Regarding the legal sufficiency challenge posed, Settler had the obligation to show that the evidence established that Mize was negligent, as a matter of law. Dow Chemical Co. v. Francis, 46 S.W.3d 237, 241 (Tex.2001). To determine whether that burden was met requires us to examine the record for evidence supporting the jury's finding and, if there is none, to then examine the entire record to determine if the contrary proposition was established as a matter of law. Id. If the jury had before it some evidence upon which it could base its verdict, then we need go no further due to the first prong of the test. Given this standard of review, it would seem encumbent upon an appellant like Settler to first address whether any evidence existed that supported the jury's verdict, and, if some testimony could possibily be construed as doing so, then explain why adopting such a construction would be wrong.
As for the matter of factual sufficiency, an appellant complaining of a jury's decision to deny him recovery must illustrate that the finding was against the great weight and preponderance of all of the evidence. Id. Needless to say, satisfying either standard of review is normally a difficult task. And, for the reasons discussed below, Settler did not do so here.
First, the tact Settler took in briefing his argument focused on the existence of evidence illustrating Mize' alleged misfeasance. He did not comment upon that appearing of record and purporting to show that Mize either acted reasonably or that the supposed omissions did not cause the injury. For instance, Settler accused Mize of being negligent since the latter purportedly failed to provide a safe work place or train his workers about safety. Furthermore, this supposed negligence consisted of omitting to teach or direct workers to place their hands and feet at a particular point on the header as it was raised so as to prevent it from “kicking out” if the nails or like devices securing its base to the pivot point came loose. Given this accusation, one witness testified that if the header broke away as described, “and someone had their feet or their hands down there, that's a cause for another accident,” and “[s]ome of those headers and beams are so heavy,” and “I don't see how one person's hands or feet could stop it.” One could interpret such testimony as indicating that 1) had Mize done what Settler said he should have done, then the possibility of injury remained present and, 2) the practice Settler said Mize should have utilized actually endangered those attempting to support the header. Settler did not attempt to explain why interpreting that evidence in such a manner would be unreasonable. Nor did he attempt to explain why it lacked sufficient probative value to enable reasonable jurors to use it as basis for concluding that Mize was not negligent in the manner suggested by Settler.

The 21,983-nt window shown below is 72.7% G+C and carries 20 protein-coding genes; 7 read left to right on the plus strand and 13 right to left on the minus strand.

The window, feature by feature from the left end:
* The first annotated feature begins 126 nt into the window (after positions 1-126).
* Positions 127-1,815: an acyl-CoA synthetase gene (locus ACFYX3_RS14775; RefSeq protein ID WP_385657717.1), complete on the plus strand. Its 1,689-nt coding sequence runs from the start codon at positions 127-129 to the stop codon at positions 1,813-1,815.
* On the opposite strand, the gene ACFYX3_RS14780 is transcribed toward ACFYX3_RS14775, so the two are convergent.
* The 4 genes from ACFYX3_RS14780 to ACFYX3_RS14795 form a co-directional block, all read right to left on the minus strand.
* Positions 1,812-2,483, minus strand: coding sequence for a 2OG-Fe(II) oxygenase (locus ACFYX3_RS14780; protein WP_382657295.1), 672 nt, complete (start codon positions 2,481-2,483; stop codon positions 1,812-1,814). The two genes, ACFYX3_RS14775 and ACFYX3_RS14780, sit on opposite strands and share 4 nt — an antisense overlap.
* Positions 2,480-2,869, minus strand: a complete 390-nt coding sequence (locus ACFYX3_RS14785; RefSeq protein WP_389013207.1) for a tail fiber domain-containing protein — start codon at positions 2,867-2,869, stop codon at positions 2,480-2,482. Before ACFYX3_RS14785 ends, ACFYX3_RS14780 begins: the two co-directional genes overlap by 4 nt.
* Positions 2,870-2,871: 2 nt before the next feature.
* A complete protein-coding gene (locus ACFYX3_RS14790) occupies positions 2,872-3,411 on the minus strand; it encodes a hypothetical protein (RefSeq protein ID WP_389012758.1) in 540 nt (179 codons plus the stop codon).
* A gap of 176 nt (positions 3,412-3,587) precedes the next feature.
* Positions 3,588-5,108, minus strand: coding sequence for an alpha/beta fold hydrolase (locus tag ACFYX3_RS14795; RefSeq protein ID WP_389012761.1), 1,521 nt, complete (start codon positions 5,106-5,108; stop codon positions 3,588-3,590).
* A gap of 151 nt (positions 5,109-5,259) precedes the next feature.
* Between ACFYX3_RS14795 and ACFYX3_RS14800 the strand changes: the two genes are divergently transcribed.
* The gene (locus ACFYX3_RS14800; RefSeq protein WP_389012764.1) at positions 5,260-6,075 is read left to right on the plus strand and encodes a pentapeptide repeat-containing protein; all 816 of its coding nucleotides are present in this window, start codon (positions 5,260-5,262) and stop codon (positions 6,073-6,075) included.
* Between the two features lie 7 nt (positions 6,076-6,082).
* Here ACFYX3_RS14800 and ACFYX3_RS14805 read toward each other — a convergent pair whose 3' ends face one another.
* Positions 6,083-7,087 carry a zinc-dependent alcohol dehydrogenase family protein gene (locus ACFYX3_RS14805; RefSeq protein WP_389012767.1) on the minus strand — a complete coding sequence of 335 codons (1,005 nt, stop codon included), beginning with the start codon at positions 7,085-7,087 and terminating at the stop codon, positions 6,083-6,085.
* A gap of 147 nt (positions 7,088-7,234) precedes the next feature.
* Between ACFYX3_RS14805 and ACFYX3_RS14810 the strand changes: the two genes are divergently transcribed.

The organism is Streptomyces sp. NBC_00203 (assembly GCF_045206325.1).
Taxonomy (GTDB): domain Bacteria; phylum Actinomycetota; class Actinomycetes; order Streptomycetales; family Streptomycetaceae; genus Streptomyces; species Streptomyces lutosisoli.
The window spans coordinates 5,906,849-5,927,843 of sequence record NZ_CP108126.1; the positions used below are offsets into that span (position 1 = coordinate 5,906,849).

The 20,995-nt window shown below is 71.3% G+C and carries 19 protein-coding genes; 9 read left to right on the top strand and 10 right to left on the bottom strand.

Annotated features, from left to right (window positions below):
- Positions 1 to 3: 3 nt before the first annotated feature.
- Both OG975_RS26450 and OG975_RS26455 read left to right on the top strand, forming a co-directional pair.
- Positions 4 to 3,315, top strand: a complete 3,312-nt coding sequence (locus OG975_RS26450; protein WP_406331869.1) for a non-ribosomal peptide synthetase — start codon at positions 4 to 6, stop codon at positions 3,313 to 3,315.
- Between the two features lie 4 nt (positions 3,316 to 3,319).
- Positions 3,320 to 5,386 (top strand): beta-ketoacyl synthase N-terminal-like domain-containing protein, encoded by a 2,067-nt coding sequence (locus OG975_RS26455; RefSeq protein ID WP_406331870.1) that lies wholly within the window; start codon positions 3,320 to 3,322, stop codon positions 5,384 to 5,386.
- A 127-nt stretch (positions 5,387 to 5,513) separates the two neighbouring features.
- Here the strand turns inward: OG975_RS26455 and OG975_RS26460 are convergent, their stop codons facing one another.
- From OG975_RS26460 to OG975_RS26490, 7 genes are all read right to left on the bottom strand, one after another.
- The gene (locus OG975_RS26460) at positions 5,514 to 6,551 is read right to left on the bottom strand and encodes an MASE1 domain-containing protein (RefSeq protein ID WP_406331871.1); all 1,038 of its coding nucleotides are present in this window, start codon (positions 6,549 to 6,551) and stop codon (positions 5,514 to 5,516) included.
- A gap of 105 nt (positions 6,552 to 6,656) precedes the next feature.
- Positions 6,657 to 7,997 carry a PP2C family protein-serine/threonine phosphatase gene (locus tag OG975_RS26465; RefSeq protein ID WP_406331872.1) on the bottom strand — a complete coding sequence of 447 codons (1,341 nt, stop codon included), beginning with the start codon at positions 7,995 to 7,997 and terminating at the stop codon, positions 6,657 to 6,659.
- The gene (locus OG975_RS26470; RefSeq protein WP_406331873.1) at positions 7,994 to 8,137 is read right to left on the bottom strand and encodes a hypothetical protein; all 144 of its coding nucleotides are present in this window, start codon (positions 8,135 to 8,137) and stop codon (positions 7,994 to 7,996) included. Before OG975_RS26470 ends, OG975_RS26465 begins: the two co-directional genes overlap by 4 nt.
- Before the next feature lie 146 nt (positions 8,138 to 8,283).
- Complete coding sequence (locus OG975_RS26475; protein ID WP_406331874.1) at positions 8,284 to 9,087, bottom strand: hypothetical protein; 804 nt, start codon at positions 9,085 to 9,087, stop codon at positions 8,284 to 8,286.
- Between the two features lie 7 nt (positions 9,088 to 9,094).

The evidence about 1) appellant being considered to be an experienced framer; 2) support via a hand or foot being appropriate only when the header is not nailed to a floor plate, unlike the circumstances at bar; 3) Mize and others having not seen a header fall in their numerous years of working in the construction industry; 4) Mize having told the workers to have someone hold the connection point but that they would do it their own way when he was not on site; 5) support of the header at the connection point would have made no difference if the nails were not properly placed; 6) a worker who could not say whether he would have had someone hold the connection point even if he had been trained to do so; and 7) the method utilized by Mize in raising the header being “a very safe method,” “a very accepted practice,” and “ordinary and customary” was also ignored by Settler. The latter did not explain why it and the other testimony mentioned above failed to constitute some evidence upon which a reasonable jury could reject his claims of negligence. This may be because such evidence actually constituted some evidence allowing it to do so. And, that there may have been evidence supporting Settler's own contention did little more than raise questions of fact for the jury to resolve. City of Keller v. Wilson, 168 S.W.3d 802, 819 (Tex.2005). Given these circumstances and the applicable law, we cannot say that the manner in which the jury so resolved the factual disputes was against the great weight and preponderance of the evidence. Simply put, the evidence supporting the verdict was neither legally nor factually insufficient.
Accordingly, the judgment is affirmed.
Pirtle, J., concurs in the result.
Brian Quinn Chief Justice